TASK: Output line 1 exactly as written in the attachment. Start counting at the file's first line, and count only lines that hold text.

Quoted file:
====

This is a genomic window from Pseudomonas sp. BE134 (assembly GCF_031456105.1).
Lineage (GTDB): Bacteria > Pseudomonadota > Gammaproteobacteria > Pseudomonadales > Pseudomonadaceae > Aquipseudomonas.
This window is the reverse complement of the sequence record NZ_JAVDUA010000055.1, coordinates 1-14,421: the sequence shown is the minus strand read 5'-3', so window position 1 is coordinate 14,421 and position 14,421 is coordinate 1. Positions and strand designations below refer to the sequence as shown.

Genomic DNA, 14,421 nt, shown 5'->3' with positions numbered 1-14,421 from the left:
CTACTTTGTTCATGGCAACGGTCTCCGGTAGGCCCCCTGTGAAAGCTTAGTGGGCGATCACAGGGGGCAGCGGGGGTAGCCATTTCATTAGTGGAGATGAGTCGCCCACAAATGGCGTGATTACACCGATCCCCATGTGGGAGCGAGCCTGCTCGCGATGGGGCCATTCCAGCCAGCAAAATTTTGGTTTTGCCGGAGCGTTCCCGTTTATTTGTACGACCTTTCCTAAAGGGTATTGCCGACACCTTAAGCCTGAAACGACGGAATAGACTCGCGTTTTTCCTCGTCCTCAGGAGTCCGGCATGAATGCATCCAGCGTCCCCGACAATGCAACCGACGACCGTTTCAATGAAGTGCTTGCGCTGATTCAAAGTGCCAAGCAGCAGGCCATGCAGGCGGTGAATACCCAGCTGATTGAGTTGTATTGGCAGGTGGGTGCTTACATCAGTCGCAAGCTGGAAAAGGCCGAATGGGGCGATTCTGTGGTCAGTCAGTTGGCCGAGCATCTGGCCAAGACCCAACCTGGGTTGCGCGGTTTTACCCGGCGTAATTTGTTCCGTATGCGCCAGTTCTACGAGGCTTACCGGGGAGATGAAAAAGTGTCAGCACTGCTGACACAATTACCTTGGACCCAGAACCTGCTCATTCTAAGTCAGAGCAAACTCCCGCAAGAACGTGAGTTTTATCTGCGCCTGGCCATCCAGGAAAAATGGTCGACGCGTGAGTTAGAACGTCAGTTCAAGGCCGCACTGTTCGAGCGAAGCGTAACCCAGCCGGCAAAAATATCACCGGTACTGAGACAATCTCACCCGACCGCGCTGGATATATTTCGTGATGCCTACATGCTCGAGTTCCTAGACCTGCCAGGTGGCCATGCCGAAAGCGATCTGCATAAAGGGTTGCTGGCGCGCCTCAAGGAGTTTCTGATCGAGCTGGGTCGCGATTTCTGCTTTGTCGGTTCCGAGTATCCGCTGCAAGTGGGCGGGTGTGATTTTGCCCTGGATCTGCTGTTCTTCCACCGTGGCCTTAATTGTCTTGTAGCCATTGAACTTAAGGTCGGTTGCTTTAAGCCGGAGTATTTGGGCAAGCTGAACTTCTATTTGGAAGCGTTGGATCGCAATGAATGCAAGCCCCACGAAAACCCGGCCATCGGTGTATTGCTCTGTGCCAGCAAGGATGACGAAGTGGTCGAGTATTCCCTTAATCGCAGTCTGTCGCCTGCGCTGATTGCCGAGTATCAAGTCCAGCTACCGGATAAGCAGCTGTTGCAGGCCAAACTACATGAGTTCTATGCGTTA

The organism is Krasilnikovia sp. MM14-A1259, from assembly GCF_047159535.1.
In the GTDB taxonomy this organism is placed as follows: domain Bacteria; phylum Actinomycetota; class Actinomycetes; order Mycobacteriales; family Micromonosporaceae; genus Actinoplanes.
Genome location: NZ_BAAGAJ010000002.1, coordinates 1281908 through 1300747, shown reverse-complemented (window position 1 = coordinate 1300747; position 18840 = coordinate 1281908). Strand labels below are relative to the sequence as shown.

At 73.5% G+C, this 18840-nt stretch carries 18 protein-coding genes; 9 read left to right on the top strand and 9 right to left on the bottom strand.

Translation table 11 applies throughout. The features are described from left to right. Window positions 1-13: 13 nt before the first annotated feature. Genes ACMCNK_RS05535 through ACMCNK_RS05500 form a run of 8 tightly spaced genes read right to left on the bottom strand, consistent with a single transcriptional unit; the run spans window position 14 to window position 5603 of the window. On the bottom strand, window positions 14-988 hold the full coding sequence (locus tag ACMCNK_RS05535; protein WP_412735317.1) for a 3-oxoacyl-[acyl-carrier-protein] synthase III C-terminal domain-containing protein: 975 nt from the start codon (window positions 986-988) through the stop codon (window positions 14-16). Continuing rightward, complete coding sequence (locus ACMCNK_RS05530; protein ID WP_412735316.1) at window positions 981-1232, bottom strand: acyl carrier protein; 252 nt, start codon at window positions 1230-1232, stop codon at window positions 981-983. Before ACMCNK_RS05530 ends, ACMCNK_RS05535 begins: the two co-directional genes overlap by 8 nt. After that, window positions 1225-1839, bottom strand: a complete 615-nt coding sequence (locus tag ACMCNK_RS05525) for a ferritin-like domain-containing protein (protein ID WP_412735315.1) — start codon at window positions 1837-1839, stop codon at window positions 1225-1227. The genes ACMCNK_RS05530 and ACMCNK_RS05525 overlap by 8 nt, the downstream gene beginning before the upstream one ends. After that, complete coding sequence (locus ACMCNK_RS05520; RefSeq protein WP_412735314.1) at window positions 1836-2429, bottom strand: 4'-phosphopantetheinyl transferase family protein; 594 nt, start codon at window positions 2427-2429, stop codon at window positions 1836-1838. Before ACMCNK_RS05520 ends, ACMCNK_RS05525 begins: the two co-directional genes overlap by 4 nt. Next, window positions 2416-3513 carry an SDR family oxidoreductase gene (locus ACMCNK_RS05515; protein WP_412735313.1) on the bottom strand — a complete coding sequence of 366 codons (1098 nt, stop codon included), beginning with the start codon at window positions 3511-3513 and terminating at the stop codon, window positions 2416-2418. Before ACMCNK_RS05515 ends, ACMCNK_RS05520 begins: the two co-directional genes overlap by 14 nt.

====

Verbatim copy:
This is a genomic window from Pseudomonas sp. BE134 (assembly GCF_031456105.1).